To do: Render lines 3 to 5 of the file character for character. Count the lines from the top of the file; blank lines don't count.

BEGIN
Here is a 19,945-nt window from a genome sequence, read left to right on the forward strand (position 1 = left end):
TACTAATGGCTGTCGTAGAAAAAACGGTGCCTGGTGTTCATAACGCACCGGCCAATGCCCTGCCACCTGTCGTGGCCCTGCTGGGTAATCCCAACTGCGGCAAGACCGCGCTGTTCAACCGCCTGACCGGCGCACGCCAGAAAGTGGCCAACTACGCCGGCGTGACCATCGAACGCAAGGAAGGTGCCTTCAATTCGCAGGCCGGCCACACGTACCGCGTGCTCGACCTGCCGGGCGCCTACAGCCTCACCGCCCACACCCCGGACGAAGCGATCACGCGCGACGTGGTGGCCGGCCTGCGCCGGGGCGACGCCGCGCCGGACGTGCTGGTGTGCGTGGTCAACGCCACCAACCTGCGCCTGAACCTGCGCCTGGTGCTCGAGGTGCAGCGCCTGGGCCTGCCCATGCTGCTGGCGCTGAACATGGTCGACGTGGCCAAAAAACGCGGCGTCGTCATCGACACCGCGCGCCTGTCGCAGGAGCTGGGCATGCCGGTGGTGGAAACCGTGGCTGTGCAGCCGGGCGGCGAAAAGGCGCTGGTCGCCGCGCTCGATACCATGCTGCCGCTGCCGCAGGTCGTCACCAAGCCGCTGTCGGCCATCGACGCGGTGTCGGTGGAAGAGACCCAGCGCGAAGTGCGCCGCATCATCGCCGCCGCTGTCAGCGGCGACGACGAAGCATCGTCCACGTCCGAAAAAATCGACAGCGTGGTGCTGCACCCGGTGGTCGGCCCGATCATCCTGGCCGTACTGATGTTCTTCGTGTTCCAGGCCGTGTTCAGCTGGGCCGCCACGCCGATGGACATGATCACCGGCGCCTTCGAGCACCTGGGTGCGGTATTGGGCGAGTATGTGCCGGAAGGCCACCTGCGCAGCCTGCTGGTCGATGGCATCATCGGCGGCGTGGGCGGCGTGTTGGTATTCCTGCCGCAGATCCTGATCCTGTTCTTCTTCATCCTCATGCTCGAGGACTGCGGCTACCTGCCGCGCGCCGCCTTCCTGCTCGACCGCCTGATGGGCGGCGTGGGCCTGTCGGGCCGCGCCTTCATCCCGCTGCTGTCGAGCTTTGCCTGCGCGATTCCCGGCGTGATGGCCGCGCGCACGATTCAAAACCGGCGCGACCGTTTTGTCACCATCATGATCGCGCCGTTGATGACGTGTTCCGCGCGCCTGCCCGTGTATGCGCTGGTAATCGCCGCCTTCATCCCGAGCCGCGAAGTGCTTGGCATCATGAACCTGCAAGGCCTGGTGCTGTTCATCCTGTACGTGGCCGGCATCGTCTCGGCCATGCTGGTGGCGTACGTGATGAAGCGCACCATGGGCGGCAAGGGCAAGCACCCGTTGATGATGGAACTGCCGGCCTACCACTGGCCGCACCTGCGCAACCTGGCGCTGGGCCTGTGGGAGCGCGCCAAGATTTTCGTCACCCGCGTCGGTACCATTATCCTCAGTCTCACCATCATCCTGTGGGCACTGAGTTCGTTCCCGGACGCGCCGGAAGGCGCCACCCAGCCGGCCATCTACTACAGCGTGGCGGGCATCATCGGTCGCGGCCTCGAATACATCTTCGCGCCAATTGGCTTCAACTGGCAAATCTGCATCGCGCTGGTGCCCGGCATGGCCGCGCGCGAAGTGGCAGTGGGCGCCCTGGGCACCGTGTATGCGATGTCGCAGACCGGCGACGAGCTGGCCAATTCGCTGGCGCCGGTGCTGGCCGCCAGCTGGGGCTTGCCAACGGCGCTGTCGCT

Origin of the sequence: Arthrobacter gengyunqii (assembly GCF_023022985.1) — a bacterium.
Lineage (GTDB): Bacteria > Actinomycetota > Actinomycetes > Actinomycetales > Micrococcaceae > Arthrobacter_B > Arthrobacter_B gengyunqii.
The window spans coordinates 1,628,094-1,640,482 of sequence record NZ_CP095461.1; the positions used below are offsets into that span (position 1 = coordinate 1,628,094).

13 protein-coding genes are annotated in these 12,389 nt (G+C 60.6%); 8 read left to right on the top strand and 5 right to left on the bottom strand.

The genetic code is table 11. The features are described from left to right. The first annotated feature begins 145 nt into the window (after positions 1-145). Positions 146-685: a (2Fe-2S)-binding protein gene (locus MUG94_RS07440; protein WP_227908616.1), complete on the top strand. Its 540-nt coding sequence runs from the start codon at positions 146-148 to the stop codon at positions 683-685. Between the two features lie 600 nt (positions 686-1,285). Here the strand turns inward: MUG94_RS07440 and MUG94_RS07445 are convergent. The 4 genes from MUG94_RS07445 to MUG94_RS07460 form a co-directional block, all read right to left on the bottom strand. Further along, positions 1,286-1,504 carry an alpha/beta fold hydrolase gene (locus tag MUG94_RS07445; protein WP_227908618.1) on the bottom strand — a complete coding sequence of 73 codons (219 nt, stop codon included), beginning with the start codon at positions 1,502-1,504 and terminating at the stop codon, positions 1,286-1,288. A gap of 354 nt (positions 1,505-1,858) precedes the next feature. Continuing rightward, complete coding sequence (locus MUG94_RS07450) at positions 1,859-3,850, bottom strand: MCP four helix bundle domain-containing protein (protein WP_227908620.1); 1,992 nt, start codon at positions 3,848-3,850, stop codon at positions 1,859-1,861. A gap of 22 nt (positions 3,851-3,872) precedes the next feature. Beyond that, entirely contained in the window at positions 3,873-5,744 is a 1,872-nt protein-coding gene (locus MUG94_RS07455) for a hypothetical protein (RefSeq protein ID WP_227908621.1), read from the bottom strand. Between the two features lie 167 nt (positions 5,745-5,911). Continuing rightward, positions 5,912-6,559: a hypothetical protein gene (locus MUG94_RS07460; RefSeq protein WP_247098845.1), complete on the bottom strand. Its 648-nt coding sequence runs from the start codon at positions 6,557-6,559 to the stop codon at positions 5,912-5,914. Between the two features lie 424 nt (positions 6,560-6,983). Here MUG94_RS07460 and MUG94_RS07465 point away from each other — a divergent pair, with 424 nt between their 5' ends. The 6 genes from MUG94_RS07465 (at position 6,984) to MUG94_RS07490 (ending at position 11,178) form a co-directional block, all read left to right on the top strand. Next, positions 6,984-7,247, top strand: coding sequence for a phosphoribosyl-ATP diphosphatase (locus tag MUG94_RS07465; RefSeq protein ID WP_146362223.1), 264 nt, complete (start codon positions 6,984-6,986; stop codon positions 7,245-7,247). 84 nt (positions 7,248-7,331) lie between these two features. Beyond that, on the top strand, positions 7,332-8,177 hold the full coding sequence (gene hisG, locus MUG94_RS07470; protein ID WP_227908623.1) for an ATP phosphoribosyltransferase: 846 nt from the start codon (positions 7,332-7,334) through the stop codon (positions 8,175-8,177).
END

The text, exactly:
Origin of the sequence: Arthrobacter gengyunqii (assembly GCF_023022985.1) — a bacterium.
Lineage (GTDB): Bacteria > Actinomycetota > Actinomycetes > Actinomycetales > Micrococcaceae > Arthrobacter_B > Arthrobacter_B gengyunqii.
The window spans coordinates 1,628,094-1,640,482 of sequence record NZ_CP095461.1; the positions used below are offsets into that span (position 1 = coordinate 1,628,094).